Under the provisions of the National Historic Lighthouse Preservation Act of 2000 (NHLPA), several more lighthouses are up for transfer from the Coast Guard to a suitable new steward. The latest group announced in June and July 2004 includes Maine's Petit Manan, Goose Rocks and Cuckolds Lights, Rhode Island's Hog Island Shoal Light, Connecticut's Tongue Point Light, and Michigan's DeTour Reef, Fort Gratiot, and Harbor Beach Lights.
Last August 18-19, 2004, the Coast Guard and General Services Administration (GSA) provided site visits for interested parties to Petit Manan and Goose Rocks Lights. Representatives of the American Lighthouse Foundation of Wells, Maine, and Historically Significant Structures, Inc. of Philadelphia, Pennsylvania were on board for the visits. The trips left from the Coast Guard's Aids to Navigation facility at Southwest Harbor and were hampered by thick fog on both days. A small peapod boat was used to transfer passengers from the 55-foot aids to navigation boat to the lighthouses.
Petit Manan Island, located far up the Maine coast off the towns of Milbridge and Steuben, is part of the Petit Manan National Wildlife Refuge. It is home to nesting puffins and endangered roseate terns among other species, and because of this public access was not allowed from April 1 through August this year. U.S. Fish and Wildlife owns the keeper's house and other buildings on the island. The transfer will include only the 1854 granite lighthouse, Maine's second tallest at 119 feet, and a helipad.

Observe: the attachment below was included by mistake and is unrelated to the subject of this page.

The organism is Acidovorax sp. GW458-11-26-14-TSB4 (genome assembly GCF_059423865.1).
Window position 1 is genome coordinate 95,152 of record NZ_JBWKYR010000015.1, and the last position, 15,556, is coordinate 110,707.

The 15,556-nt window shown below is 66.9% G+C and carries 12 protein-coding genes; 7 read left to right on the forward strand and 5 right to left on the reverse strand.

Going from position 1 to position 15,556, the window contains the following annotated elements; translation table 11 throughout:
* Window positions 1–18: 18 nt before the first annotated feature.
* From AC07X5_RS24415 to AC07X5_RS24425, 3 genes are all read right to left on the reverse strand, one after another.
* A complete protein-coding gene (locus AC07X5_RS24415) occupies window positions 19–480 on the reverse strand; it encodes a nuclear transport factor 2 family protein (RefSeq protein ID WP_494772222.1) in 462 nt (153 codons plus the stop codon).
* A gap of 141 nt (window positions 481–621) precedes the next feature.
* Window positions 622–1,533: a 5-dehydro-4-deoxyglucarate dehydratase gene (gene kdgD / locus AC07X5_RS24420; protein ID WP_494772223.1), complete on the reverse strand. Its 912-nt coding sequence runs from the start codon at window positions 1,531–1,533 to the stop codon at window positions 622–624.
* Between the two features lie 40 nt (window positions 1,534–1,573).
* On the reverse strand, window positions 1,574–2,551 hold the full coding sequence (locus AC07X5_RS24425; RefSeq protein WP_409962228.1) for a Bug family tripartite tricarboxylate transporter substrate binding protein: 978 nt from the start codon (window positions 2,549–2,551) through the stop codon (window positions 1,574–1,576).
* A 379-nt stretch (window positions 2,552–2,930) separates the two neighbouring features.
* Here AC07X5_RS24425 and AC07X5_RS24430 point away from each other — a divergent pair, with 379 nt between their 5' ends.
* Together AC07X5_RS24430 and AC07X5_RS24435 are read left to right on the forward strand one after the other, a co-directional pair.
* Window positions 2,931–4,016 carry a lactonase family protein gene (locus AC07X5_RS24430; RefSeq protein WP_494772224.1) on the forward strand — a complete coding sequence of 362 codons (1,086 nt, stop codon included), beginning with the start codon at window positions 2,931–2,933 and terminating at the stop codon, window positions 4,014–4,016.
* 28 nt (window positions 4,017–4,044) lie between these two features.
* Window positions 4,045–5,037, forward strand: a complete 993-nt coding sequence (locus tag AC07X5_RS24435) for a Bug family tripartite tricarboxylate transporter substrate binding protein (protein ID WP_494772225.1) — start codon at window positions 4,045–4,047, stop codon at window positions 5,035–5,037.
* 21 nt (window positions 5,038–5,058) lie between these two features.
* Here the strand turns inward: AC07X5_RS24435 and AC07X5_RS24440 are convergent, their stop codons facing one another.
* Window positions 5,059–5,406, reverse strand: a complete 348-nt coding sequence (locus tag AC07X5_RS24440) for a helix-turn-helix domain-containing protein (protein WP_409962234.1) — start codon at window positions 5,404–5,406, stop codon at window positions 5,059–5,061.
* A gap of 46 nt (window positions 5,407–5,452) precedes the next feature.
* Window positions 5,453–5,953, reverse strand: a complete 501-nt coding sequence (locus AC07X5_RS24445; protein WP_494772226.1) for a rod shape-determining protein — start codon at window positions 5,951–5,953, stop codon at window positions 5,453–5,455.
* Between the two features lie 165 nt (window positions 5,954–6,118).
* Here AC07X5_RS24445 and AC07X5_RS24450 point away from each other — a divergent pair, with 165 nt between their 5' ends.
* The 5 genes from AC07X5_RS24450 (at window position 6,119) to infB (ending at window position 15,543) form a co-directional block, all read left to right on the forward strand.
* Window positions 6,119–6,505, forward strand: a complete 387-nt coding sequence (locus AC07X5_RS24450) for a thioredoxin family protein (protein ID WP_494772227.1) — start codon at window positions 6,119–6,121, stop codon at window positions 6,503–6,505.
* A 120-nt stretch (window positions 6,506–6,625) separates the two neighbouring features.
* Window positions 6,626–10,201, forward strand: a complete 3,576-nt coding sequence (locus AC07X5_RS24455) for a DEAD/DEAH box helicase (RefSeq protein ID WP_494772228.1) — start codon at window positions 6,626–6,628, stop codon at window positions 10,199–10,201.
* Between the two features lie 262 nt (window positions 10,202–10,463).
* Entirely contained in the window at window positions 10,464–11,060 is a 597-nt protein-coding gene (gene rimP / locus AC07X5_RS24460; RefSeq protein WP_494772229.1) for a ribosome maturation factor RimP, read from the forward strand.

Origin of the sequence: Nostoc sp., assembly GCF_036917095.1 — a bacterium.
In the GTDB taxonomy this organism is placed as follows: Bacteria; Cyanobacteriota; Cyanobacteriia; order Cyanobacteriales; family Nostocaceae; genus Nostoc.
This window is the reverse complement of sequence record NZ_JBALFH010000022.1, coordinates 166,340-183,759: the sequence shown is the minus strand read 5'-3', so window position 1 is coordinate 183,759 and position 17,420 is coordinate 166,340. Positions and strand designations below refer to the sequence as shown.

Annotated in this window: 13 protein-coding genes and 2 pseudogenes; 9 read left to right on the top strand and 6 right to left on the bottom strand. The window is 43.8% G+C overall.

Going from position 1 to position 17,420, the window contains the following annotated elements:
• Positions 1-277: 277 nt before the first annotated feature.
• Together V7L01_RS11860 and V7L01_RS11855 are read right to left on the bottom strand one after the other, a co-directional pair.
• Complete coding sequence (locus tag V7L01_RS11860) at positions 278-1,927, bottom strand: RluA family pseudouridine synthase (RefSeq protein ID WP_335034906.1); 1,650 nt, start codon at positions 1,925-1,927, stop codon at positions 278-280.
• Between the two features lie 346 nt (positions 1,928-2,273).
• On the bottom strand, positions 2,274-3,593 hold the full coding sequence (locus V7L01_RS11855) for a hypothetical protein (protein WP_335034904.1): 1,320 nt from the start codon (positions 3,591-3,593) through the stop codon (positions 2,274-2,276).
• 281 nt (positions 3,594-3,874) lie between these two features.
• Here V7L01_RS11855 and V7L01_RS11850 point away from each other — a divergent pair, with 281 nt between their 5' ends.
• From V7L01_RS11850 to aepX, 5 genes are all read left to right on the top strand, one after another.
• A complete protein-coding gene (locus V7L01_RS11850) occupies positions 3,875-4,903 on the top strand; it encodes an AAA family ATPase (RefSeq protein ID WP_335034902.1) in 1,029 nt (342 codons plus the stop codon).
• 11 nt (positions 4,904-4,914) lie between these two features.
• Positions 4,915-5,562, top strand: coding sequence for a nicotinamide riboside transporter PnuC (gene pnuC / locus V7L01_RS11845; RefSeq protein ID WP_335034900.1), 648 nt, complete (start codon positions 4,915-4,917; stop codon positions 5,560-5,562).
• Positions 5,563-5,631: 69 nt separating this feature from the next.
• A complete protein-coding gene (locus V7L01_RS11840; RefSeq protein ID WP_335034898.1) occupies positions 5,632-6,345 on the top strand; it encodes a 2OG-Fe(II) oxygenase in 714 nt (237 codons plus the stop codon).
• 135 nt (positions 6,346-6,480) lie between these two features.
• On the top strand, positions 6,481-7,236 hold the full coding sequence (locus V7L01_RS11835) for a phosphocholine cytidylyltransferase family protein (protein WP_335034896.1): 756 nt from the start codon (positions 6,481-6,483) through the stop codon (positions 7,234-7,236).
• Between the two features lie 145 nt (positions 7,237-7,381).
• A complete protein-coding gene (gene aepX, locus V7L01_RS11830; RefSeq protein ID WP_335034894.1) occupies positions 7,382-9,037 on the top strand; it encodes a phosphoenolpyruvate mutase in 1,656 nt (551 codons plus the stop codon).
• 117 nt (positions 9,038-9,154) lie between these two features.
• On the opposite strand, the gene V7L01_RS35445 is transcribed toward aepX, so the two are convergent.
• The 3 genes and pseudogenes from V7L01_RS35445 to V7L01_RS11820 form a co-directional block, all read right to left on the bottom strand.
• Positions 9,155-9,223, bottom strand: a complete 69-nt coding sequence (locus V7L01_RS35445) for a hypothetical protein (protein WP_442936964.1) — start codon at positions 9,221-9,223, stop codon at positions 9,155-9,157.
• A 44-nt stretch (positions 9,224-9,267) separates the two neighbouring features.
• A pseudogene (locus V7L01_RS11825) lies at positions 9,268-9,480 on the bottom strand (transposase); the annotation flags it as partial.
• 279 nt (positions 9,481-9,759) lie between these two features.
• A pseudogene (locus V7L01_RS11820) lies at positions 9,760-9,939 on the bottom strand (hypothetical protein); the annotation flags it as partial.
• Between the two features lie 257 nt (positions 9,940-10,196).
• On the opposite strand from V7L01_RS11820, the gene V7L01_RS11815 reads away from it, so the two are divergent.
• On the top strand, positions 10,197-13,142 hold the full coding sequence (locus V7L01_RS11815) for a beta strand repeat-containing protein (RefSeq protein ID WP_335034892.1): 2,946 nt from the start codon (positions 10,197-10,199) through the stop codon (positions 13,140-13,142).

Goose Rocks Light, built in 1890, is a cast iron caisson lighthouse of the type often referred to as “sparkplug” lights. It's located at the eastern entrance to the Fox Islands Thorofare between North Haven and Vinalhaven islands off Maine's midcoast. Keepers lived inside the 51-foot tower until its automation in 1963.
The National Park Service will provide applications to interested parties, and will then review and evaluate the submitted applications. The difficulty of access to these lights will make preservation daunting for any new owner, but hopefully a way will be found to preserve these lights for many years to come.
For complete details on the NHLPA, visit their web page: www.cr.nps.gov/maritime/nhlpa/nhlpa.htm
This story appeared in the
October 2004 edition of Lighthouse Digest Magazine. The print edition contains more stories than our internet edition, and each story generally contains more photographs - often many more - in the print edition. For subscription information about the print edition, click here.
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